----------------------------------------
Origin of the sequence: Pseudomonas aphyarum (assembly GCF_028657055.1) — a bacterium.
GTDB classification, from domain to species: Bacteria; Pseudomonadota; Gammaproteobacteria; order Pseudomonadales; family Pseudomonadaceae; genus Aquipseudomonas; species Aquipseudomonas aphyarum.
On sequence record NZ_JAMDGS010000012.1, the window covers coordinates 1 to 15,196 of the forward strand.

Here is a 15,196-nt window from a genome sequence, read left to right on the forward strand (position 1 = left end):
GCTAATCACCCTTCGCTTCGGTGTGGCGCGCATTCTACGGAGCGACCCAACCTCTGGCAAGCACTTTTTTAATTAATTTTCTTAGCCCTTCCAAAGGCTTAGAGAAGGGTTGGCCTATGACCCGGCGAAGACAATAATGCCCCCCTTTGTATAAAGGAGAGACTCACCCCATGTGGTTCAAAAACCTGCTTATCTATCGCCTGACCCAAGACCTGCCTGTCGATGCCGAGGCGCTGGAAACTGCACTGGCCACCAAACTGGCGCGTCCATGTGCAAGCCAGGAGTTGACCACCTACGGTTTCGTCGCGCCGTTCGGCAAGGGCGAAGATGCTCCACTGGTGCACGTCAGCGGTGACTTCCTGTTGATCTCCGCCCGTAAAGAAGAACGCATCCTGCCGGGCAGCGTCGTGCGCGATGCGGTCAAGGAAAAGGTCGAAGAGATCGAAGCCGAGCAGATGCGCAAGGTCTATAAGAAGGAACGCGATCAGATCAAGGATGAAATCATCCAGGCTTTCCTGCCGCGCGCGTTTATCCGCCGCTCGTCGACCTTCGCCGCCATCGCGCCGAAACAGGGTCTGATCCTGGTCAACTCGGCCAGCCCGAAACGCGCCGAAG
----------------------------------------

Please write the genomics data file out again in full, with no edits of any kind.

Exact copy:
Origin of the sequence: Pseudomonas aphyarum (assembly GCF_028657055.1) — a bacterium.
GTDB classification, from domain to species: Bacteria; Pseudomonadota; Gammaproteobacteria; order Pseudomonadales; family Pseudomonadaceae; genus Aquipseudomonas; species Aquipseudomonas aphyarum.
On sequence record NZ_JAMDGS010000012.1, the window covers coordinates 1 to 15,196 of the forward strand.

Here is a 15,196-nt window from a genome sequence, read left to right on the forward strand (position 1 = left end):
GCTAATCACCCTTCGCTTCGGTGTGGCGCGCATTCTACGGAGCGACCCAACCTCTGGCAAGCACTTTTTTAATTAATTTTCTTAGCCCTTCCAAAGGCTTAGAGAAGGGTTGGCCTATGACCCGGCGAAGACAATAATGCCCCCCTTTGTATAAAGGAGAGACTCACCCCATGTGGTTCAAAAACCTGCTTATCTATCGCCTGACCCAAGACCTGCCTGTCGATGCCGAGGCGCTGGAAACTGCACTGGCCACCAAACTGGCGCGTCCATGTGCAAGCCAGGAGTTGACCACCTACGGTTTCGTCGCGCCGTTCGGCAAGGGCGAAGATGCTCCACTGGTGCACGTCAGCGGTGACTTCCTGTTGATCTCCGCCCGTAAAGAAGAACGCATCCTGCCGGGCAGCGTCGTGCGCGATGCGGTCAAGGAAAAGGTCGAAGAGATCGAAGCCGAGCAGATGCGCAAGGTCTATAAGAAGGAACGCGATCAGATCAAGGATGAAATCATCCAGGCTTTCCTGCCGCGCGCGTTTATCCGCCGCTCGTCGACCTTCGCCGCCATCGCGCCGAAACAGGGTCTGATCCTGGTCAACTCGGCCAGCCCGAAACGCGCCGAAG